Ingredients:

1 package lemon cake mix

4 eggs

1/2 cup vegetable oil

1 cup orange juice

2 tablespoons or more poppy seeds

Method: Combine all ingredients and beat with electric mixer until thoroughly blended. Pour into greased baking pan of appropriate size. Bake at 350 degrees for forty to fifty minutes or until toothpick inserted in center comes out clean.

Cajun Skillet Beans

by Ellen Ringlein

Ellen said, "This colorful and flavorful recipe comes from one of my favorite vegetarian cookbooks, Moosewood Restaurant Cooks at Home, which is available in Braille. This dish is also a Greater Baltimore Chapter Christmas Repast winner, this time in the side-dish category. Everyone at the Fat Tuesday feasts at Blind Industries and Services of Maryland loves these beans, too."

Ingredients:

1 medium onion, chopped

3 garlic cloves, pressed

2 tablespoons vegetable oil

3 celery stalks (about 1 cup chopped)

2 bell peppers, 1 red and 1 green (about 1-1/2 cups chopped)

1/2 teaspoon dried thyme

1 teaspoon dried basil

1/2 teaspoon dried oregano

1/4 teaspoon ground black pepper, or more to taste

Pinch of cayenne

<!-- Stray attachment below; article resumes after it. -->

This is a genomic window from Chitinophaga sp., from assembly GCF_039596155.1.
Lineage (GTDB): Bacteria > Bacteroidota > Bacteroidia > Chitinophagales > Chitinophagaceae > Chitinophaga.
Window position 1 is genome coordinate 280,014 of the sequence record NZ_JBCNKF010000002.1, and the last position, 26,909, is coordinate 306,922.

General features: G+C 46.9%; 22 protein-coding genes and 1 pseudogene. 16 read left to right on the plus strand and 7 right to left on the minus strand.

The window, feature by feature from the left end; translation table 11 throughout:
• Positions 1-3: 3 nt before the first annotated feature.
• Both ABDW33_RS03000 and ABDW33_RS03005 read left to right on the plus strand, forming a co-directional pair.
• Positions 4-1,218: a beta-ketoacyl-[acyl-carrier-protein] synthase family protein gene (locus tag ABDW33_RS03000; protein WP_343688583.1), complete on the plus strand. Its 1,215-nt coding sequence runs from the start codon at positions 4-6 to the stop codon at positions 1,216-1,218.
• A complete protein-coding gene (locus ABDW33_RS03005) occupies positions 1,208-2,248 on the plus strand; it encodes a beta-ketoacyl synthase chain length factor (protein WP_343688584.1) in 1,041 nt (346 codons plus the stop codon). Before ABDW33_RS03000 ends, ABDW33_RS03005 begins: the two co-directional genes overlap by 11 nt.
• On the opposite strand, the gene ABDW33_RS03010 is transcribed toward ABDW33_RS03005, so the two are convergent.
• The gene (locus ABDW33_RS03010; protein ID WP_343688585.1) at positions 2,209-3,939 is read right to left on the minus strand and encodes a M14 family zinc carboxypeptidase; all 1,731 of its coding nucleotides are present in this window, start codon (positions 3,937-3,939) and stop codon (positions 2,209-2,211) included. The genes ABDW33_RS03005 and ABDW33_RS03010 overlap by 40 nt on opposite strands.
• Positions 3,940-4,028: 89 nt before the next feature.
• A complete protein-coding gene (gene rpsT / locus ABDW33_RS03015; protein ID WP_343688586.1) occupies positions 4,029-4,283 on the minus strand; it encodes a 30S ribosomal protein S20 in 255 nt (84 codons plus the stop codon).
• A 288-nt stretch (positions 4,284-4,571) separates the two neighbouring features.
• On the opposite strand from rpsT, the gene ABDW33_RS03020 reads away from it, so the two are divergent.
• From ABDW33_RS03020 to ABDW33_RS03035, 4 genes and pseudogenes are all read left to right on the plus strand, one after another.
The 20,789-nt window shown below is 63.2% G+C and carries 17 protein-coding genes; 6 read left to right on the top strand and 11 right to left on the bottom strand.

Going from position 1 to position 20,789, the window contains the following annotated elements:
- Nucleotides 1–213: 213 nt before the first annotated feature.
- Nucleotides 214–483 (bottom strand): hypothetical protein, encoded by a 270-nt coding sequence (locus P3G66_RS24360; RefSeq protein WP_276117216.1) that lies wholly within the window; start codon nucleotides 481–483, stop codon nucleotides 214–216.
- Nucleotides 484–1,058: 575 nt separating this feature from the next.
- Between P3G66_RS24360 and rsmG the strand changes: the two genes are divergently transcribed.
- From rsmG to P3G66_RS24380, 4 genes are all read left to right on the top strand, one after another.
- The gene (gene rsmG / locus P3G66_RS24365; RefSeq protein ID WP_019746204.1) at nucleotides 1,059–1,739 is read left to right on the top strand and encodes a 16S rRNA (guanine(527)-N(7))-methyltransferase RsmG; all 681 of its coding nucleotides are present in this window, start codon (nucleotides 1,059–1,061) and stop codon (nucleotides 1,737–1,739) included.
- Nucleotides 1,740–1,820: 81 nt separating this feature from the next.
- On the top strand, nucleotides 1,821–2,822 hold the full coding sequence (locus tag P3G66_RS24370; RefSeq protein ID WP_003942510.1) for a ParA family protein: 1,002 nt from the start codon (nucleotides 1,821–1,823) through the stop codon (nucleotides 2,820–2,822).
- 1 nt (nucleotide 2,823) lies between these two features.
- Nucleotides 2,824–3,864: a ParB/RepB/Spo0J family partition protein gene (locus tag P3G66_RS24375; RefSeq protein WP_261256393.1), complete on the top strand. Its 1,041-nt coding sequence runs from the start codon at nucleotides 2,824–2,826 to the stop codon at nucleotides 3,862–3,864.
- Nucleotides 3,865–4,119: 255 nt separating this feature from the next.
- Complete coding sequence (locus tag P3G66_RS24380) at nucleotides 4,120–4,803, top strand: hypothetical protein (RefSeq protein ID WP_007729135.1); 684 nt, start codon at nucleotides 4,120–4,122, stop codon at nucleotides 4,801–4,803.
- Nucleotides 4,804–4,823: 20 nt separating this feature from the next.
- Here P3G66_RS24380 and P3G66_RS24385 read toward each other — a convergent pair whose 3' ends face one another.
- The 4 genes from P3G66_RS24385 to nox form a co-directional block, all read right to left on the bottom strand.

Pinch of salt

1 14-1/2 ounce can diced tomatoes

1 tablespoon honey

1 tablespoon Dijon mustard

2 16 ounce cans black-eyed peas, drained

Optional: chopped scallions and/or grated cheddar cheese

Method: In a heavy saucepan or skillet, sauté the onions and garlic in the oil over medium heat. Add the chopped celery and peppers to the pan and continue to sauté for five minutes, stirring occasionally. Add the thyme, basil, oregano, black pepper, cayenne, and salt. Cover and cook for 5 minutes or until the onions are golden, stirring once or twice. Add the tomatoes, honey, and mustard, and simmer for 5 more minutes. Add the beans, cover, stir occasionally until thoroughly heated. Serve topped with chopped scallions and/or grated cheddar cheese.

Apple Dapple Cake

by Phyllis Jean Freeman

Phyllis is an active member of the Greater Baltimore Chapter who also finds time to do volunteer work at the National Center once a week. She is also a senior citizen who demonstrates that life goes on after blindness. The following recipe yields another bestseller at our auctions.

Ingredients:

3 eggs

1 1/2 cups oil (Crisco)

2 cups sugar

2 teaspoons vanilla

3 cups flour

1 teaspoon salt

1 teaspoon baking soda

1 cup chopped walnuts

3 cups chopped apples

Method: Mix all ingredients together, pour into greased floured tube pan. Bake 1 hour at 350 degrees. The following sauce should be poured over the cake after it comes out of the oven, while it is still warm. You can prepare the sauce while the cake is baking.

Sauce Ingredients:

1 stick butter

1/4 cup milk

1 cup brown sugar firmly packed